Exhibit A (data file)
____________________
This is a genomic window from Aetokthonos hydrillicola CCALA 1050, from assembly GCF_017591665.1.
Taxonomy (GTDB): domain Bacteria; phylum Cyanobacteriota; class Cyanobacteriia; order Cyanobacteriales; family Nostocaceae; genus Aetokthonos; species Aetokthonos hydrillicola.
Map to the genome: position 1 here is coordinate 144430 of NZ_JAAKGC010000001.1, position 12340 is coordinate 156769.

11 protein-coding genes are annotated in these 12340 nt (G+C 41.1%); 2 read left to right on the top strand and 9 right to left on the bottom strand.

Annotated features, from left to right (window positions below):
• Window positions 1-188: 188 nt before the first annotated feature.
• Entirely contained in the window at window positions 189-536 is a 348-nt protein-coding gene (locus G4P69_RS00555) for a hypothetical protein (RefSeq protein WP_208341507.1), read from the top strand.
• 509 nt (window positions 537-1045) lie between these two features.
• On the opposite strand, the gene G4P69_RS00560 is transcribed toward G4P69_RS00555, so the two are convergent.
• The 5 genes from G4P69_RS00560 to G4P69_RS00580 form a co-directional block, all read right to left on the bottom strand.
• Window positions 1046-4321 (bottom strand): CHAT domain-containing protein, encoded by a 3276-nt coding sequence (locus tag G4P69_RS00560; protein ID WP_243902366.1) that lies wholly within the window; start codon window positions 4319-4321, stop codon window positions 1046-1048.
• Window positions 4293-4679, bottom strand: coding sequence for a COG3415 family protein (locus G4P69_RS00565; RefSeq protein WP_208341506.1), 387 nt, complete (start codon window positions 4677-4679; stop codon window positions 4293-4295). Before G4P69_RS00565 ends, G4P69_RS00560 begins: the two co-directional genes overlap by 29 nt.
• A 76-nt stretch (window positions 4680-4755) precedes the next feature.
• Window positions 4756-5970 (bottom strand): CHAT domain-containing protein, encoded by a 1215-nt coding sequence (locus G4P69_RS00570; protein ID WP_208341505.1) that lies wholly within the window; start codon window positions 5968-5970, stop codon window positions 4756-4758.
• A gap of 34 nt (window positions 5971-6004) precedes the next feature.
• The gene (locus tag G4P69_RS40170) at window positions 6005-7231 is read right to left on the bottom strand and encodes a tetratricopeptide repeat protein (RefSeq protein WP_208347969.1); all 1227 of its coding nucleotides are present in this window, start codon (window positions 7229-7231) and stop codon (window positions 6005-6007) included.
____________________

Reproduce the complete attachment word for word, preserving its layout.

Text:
This is a genomic window from Aetokthonos hydrillicola CCALA 1050, from assembly GCF_017591665.1.
Taxonomy (GTDB): domain Bacteria; phylum Cyanobacteriota; class Cyanobacteriia; order Cyanobacteriales; family Nostocaceae; genus Aetokthonos; species Aetokthonos hydrillicola.
Map to the genome: position 1 here is coordinate 144430 of NZ_JAAKGC010000001.1, position 12340 is coordinate 156769.

11 protein-coding genes are annotated in these 12340 nt (G+C 41.1%); 2 read left to right on the top strand and 9 right to left on the bottom strand.

Annotated features, from left to right (window positions below):
• Window positions 1-188: 188 nt before the first annotated feature.
• Entirely contained in the window at window positions 189-536 is a 348-nt protein-coding gene (locus G4P69_RS00555) for a hypothetical protein (RefSeq protein WP_208341507.1), read from the top strand.
• 509 nt (window positions 537-1045) lie between these two features.
• On the opposite strand, the gene G4P69_RS00560 is transcribed toward G4P69_RS00555, so the two are convergent.
• The 5 genes from G4P69_RS00560 to G4P69_RS00580 form a co-directional block, all read right to left on the bottom strand.
• Window positions 1046-4321 (bottom strand): CHAT domain-containing protein, encoded by a 3276-nt coding sequence (locus tag G4P69_RS00560; protein ID WP_243902366.1) that lies wholly within the window; start codon window positions 4319-4321, stop codon window positions 1046-1048.
• Window positions 4293-4679, bottom strand: coding sequence for a COG3415 family protein (locus G4P69_RS00565; RefSeq protein WP_208341506.1), 387 nt, complete (start codon window positions 4677-4679; stop codon window positions 4293-4295). Before G4P69_RS00565 ends, G4P69_RS00560 begins: the two co-directional genes overlap by 29 nt.
• A 76-nt stretch (window positions 4680-4755) precedes the next feature.
• Window positions 4756-5970 (bottom strand): CHAT domain-containing protein, encoded by a 1215-nt coding sequence (locus G4P69_RS00570; protein ID WP_208341505.1) that lies wholly within the window; start codon window positions 5968-5970, stop codon window positions 4756-4758.
• A gap of 34 nt (window positions 5971-6004) precedes the next feature.
• The gene (locus tag G4P69_RS40170) at window positions 6005-7231 is read right to left on the bottom strand and encodes a tetratricopeptide repeat protein (RefSeq protein WP_208347969.1); all 1227 of its coding nucleotides are present in this window, start codon (window positions 7229-7231) and stop codon (window positions 6005-6007) included.